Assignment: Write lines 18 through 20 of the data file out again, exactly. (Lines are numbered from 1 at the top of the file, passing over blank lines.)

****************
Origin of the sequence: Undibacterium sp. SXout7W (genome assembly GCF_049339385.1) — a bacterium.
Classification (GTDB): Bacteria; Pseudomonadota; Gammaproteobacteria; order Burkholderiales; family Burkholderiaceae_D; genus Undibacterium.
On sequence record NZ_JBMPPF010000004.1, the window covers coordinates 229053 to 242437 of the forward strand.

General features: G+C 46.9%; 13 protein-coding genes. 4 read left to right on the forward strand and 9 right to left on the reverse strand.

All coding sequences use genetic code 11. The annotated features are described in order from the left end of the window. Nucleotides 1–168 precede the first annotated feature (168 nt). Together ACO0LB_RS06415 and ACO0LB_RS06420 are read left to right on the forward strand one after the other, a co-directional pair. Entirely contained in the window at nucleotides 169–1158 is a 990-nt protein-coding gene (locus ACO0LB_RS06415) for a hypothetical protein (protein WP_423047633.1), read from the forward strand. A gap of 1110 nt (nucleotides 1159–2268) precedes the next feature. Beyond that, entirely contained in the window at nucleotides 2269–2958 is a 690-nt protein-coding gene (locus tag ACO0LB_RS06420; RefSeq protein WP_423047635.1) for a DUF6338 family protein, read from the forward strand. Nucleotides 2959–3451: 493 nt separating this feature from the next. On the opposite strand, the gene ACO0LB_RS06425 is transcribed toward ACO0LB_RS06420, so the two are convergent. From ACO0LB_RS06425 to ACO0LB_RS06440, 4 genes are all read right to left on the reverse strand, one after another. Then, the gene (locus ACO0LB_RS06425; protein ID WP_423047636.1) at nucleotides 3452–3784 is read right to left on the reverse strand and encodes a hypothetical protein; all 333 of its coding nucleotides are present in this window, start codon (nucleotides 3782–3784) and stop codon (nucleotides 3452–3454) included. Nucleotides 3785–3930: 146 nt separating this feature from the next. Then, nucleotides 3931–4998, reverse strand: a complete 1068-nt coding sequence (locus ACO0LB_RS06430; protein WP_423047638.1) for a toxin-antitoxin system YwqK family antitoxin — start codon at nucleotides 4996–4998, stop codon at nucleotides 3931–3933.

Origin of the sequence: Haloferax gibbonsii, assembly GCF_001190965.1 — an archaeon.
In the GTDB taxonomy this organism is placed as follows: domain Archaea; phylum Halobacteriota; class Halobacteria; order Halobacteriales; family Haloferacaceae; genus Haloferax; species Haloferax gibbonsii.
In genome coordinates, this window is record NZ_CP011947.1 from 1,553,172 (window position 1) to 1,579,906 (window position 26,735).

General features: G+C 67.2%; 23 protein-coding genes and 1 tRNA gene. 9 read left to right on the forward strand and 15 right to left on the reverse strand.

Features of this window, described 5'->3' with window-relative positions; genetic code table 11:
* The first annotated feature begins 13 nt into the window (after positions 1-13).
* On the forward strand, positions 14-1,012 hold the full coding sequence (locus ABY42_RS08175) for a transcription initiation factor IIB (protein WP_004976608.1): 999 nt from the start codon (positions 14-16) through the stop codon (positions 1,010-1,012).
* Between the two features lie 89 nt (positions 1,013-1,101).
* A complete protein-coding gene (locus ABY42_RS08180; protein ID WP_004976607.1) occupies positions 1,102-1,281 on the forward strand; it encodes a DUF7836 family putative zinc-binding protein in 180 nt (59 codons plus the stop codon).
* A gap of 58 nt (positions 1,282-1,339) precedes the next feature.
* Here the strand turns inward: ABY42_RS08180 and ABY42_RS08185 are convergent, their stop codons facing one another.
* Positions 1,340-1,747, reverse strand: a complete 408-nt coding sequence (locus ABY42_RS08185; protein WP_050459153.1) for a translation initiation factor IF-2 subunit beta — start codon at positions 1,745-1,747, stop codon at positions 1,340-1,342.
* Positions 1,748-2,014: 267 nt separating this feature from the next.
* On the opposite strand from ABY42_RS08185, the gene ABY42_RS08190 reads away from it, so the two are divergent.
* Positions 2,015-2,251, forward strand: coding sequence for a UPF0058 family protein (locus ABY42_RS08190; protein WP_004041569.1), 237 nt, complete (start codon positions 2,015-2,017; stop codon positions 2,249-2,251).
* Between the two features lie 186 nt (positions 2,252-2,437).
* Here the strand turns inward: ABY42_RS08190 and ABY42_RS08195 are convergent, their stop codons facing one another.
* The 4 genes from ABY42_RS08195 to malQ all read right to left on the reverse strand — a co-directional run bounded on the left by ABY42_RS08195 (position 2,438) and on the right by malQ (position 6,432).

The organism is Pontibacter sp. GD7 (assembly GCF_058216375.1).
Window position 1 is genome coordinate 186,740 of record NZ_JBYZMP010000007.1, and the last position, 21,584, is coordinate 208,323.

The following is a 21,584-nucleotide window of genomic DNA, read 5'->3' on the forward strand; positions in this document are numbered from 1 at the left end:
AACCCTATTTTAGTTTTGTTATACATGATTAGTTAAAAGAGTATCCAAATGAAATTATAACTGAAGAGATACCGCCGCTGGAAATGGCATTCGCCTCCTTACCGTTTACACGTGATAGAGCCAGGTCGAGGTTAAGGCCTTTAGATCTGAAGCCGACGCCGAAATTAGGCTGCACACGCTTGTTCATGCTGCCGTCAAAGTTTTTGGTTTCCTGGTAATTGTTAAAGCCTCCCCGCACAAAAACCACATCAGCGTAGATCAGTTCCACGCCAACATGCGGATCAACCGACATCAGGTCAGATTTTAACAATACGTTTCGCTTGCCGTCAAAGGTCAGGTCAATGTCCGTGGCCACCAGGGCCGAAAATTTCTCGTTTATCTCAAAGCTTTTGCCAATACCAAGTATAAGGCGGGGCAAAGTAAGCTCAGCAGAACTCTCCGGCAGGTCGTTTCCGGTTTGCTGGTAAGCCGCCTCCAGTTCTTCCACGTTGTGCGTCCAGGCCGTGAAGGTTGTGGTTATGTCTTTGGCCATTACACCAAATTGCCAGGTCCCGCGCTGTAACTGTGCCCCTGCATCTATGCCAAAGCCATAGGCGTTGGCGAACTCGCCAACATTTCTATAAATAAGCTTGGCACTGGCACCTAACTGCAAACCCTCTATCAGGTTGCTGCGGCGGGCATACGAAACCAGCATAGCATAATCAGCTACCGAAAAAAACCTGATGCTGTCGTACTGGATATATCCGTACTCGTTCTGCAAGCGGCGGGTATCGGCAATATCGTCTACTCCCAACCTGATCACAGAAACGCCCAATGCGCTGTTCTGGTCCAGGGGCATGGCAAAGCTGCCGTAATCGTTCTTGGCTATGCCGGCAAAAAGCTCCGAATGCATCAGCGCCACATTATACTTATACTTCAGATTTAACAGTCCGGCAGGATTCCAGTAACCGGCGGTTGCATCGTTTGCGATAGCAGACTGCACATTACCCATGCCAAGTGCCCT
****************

* Positions 1,748-2,014: 267 nt separating this feature from the next.
* On the opposite strand from ABY42_RS08185, the gene ABY42_RS08190 reads away from it, so the two are divergent.
* Positions 2,015-2,251, forward strand: coding sequence for a UPF0058 family protein (locus ABY42_RS08190; protein WP_004041569.1), 237 nt, complete (start codon positions 2,015-2,017; stop codon positions 2,249-2,251).